Flank steak is a popular cut of beef that is known for its rich meaty flavor and tender texture. It is often used in a variety of dishes, from stir-fries to tacos to sandwiches.
But the question remains – is flank steak good for frying? Let’s take a closer look.
What is Flank Steak?
Flank steak comes from the abdominal muscles of the cow, specifically the lower chest area near the belly. It is a long and flat cut of beef that has a distinct grain pattern and is known for being lean and flavorful.
Can You Fry Flank Steak?
Yes, you can fry flank steak! In fact, it can be a great option for frying because it cooks quickly and evenly due to its thinness. However, there are a few things to keep in mind when frying flank steak.
Firstly, it’s important to season the steak well before frying. This not only enhances its flavor but also helps form a delicious crust when fried. You can use a simple seasoning blend of salt, pepper, garlic powder, and paprika or get creative with your own favorite spices.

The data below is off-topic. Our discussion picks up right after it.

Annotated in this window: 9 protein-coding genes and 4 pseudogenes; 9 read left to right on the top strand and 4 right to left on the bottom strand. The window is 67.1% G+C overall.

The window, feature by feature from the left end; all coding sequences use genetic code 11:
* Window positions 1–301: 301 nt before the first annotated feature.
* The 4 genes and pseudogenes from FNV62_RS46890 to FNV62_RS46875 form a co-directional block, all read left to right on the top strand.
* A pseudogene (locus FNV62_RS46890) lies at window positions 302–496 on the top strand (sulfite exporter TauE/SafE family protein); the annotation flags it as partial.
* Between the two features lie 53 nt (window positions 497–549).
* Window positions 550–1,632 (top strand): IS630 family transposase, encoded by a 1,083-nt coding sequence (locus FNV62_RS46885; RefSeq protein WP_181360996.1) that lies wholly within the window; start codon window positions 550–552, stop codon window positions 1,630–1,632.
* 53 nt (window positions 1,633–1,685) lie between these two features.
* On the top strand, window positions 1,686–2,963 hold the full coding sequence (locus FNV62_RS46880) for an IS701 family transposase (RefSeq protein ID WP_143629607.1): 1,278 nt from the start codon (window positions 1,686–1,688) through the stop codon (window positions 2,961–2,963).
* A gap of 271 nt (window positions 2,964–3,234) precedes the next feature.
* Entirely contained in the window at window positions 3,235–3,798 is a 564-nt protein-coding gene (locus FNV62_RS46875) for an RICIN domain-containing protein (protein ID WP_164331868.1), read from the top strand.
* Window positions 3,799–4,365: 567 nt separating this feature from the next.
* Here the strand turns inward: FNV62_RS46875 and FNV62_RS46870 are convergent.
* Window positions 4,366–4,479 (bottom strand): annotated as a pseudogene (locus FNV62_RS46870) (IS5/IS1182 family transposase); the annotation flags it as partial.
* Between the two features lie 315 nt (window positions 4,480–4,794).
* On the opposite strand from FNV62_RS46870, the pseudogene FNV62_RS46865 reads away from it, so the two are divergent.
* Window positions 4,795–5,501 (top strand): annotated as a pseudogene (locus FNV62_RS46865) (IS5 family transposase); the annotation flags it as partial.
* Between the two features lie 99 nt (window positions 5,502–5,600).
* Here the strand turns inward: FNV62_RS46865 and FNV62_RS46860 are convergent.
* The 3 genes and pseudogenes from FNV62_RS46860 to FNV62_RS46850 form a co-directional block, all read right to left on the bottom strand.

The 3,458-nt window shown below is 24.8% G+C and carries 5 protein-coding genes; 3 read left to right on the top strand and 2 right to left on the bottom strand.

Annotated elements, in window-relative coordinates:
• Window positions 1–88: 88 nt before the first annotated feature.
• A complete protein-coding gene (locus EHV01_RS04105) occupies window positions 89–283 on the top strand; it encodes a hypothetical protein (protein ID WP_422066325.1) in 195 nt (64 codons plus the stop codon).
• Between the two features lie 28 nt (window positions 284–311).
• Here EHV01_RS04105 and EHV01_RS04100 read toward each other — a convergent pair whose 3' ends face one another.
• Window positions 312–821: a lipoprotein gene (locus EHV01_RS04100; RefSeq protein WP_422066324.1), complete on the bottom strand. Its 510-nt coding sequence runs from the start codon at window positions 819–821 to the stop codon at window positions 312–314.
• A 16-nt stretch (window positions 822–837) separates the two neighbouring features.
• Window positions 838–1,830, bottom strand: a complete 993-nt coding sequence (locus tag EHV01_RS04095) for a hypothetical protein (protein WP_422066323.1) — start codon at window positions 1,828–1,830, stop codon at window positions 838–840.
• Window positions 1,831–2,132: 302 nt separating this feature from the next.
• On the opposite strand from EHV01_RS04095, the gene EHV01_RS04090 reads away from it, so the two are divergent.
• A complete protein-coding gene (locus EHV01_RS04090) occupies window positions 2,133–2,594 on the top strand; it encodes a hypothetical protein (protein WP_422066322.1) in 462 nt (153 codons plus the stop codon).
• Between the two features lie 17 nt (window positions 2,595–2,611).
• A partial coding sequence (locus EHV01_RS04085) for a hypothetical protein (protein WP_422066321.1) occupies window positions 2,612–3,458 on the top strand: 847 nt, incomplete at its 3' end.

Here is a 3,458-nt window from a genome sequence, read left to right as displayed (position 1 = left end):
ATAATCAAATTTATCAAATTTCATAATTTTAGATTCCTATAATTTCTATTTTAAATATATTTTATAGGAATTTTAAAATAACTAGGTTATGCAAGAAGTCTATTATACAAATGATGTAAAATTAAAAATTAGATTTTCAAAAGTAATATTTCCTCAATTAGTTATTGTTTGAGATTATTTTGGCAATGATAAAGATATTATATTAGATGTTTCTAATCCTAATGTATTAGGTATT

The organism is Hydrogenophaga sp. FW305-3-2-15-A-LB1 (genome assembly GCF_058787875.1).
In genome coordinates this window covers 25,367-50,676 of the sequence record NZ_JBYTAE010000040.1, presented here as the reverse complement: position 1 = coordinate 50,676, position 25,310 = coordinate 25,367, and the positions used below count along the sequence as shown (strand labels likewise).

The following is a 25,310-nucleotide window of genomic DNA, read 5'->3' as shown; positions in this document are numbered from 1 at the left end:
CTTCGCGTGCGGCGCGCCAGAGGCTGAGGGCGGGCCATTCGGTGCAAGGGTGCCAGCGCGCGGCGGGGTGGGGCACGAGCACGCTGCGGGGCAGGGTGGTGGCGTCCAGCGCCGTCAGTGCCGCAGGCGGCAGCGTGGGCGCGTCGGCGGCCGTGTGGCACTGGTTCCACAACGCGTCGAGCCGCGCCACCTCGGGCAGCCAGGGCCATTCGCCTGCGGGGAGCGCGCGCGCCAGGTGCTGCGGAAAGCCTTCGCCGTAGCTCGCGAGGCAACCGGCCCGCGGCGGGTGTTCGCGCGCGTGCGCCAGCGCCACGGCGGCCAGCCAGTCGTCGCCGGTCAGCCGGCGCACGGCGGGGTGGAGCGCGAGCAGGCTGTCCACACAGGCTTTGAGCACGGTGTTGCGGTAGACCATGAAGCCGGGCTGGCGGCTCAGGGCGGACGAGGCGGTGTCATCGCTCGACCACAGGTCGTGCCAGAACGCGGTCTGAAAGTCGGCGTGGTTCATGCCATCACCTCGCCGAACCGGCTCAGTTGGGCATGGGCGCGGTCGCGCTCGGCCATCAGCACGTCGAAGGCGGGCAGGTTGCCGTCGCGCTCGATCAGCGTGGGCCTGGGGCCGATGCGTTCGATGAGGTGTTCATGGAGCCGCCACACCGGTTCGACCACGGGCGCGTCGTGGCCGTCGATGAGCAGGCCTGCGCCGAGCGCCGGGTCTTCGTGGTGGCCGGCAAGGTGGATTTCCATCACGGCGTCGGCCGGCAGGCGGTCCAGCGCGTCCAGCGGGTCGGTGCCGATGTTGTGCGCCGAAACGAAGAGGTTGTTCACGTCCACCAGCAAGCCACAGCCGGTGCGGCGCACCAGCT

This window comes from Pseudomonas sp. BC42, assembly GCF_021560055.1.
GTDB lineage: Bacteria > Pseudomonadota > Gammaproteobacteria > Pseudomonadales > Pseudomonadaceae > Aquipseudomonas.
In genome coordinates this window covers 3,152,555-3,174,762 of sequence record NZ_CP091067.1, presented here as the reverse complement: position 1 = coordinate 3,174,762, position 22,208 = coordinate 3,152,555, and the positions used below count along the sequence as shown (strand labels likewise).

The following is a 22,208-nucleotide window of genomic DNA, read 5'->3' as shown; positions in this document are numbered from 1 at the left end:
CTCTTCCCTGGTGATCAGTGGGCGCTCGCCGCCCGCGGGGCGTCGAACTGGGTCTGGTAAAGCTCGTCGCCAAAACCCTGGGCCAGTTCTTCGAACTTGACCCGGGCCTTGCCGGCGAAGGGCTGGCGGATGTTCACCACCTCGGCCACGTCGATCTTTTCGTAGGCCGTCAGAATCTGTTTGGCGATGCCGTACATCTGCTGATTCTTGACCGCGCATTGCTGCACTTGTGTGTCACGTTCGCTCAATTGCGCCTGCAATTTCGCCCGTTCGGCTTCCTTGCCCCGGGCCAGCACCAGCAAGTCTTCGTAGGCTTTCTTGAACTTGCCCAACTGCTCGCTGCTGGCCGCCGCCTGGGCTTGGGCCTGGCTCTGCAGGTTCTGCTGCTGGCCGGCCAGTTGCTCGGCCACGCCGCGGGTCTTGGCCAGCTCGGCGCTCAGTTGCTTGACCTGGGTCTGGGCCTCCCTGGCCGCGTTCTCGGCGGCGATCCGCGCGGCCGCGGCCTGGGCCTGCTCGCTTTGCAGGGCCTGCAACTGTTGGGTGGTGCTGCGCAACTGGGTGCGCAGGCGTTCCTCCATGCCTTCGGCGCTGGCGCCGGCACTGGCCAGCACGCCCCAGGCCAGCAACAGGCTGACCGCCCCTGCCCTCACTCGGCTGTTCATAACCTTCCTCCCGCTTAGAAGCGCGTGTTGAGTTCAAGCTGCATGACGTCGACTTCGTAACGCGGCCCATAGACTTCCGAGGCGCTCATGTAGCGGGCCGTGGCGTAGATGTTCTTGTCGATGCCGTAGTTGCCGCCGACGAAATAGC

Secondly, it’s crucial not to overcook flank steak as it can quickly become tough and Chewy. Aim for medium-rare doneness or no more than medium if you prefer your meat well-done.
Thirdly, make sure to let the meat rest for at least 5-10 minutes after cooking before slicing it against the grain. Slicing against the grain ensures that each piece is tender and easy to chew.
How to Fry Flank Steak
Here’s an easy recipe for frying flank steak:
- 1 pound flank steak
- 1 tablespoon olive oil
- Salt and pepper
- Garlic powder
- Remove the steak from the refrigerator and let it sit at room temperature for 30 minutes.
- Season both sides of the steak with salt, pepper, garlic powder, and paprika.
- Heat a tablespoon of olive oil in a large skillet over medium-high heat.
- Add the steak to the skillet and cook for 3-4 minutes per side or until desired doneness.
- Remove the steak from the skillet and let it rest for 5-10 minutes before slicing against the grain.
The Bottom Line
In conclusion, flank steak is a great option for frying as long as it is seasoned well, cooked to medium-rare doneness, and sliced against the grain. So go ahead and give this delicious cut of beef a try in your next stir-fry or sandwich.